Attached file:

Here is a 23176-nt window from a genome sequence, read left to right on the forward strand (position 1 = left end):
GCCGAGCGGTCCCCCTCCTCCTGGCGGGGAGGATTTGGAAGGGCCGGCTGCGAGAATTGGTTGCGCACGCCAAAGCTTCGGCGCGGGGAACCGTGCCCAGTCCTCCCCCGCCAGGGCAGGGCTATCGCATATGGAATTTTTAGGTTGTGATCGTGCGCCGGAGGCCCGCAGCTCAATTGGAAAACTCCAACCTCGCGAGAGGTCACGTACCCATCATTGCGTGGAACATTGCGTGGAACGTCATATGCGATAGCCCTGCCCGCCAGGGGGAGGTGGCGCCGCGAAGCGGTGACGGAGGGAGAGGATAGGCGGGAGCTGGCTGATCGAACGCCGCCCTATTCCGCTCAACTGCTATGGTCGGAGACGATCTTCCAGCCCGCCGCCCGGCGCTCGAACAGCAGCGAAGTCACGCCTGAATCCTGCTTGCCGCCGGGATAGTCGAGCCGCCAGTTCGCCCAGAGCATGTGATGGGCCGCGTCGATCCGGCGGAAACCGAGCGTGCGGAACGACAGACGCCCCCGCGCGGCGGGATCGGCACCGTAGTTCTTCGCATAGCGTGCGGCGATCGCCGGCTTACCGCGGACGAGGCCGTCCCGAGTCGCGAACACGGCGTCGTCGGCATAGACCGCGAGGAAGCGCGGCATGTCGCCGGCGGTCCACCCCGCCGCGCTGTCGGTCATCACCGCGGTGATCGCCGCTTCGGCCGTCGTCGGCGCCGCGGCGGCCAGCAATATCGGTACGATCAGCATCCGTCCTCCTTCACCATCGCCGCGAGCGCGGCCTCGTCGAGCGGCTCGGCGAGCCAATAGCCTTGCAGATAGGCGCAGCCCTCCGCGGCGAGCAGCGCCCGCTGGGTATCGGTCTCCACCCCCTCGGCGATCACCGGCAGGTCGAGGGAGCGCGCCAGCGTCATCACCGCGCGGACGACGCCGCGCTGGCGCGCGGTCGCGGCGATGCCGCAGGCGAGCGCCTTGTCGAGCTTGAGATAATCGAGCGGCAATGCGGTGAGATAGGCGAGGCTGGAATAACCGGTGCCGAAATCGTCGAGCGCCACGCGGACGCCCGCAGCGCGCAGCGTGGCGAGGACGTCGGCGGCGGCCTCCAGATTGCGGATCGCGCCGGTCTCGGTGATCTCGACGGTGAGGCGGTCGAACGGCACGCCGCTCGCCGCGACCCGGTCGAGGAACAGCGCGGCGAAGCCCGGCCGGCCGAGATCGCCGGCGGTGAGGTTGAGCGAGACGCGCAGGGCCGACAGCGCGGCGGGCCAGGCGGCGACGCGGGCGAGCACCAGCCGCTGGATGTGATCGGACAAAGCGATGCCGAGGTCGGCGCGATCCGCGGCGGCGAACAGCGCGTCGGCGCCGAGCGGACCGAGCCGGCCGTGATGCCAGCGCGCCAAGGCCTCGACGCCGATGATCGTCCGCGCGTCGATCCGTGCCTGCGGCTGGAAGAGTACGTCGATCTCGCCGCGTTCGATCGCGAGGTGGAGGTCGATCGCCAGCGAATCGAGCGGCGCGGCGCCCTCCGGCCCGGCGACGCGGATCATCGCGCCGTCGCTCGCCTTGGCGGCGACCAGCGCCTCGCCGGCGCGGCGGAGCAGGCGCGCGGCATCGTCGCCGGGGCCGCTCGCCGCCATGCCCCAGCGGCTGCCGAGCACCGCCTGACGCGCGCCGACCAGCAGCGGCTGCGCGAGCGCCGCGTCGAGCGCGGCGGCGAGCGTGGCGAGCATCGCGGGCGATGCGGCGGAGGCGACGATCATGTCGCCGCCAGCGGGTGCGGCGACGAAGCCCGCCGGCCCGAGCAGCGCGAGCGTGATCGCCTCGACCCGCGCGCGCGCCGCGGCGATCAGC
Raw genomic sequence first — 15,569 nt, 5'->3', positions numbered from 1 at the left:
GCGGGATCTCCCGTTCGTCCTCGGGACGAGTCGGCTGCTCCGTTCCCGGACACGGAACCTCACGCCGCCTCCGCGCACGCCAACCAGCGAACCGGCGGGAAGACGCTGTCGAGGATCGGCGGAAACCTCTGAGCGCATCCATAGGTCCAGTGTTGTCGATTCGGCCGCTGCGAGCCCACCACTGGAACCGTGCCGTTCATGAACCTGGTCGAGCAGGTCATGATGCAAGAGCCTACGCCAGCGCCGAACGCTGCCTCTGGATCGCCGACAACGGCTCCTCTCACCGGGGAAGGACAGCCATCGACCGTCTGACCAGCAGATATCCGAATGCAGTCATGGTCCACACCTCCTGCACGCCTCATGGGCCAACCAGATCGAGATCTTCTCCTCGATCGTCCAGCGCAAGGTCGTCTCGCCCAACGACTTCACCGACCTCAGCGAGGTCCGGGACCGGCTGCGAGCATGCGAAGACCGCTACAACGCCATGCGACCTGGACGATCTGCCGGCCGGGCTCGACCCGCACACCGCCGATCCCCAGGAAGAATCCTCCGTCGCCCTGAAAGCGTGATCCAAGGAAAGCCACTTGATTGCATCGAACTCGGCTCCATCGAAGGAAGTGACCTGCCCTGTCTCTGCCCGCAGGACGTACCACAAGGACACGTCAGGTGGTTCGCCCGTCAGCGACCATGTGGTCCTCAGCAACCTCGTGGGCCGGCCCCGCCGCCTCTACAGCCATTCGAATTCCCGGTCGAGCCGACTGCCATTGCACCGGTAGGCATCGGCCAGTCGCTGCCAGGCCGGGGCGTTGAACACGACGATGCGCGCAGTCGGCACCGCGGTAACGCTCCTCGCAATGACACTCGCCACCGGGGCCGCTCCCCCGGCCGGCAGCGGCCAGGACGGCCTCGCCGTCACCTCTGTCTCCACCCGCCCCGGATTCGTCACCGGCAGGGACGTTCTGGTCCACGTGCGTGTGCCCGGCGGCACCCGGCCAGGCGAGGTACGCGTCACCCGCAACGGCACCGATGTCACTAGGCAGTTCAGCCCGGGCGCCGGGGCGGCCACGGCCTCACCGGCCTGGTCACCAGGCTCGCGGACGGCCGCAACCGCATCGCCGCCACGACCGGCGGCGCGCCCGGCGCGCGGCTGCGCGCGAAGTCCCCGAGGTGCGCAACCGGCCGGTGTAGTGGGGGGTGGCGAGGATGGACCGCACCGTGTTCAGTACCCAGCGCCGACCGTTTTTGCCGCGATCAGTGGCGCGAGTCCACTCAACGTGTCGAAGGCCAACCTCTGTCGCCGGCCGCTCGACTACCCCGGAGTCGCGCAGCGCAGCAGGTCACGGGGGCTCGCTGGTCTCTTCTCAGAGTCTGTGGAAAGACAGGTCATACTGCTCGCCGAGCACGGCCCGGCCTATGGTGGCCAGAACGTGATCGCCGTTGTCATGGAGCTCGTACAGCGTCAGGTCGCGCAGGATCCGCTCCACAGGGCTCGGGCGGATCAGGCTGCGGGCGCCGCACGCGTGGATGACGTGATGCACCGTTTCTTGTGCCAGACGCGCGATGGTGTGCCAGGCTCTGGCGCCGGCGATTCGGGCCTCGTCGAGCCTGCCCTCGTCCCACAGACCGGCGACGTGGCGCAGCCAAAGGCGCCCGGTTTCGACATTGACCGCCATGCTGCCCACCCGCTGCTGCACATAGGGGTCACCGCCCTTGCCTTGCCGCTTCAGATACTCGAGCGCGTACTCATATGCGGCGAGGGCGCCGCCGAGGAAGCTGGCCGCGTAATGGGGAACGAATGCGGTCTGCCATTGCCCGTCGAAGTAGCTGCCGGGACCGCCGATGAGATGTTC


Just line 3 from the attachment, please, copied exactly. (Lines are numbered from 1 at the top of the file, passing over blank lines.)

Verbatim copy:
Raw genomic sequence first — 15,569 nt, 5'->3', positions numbered from 1 at the left: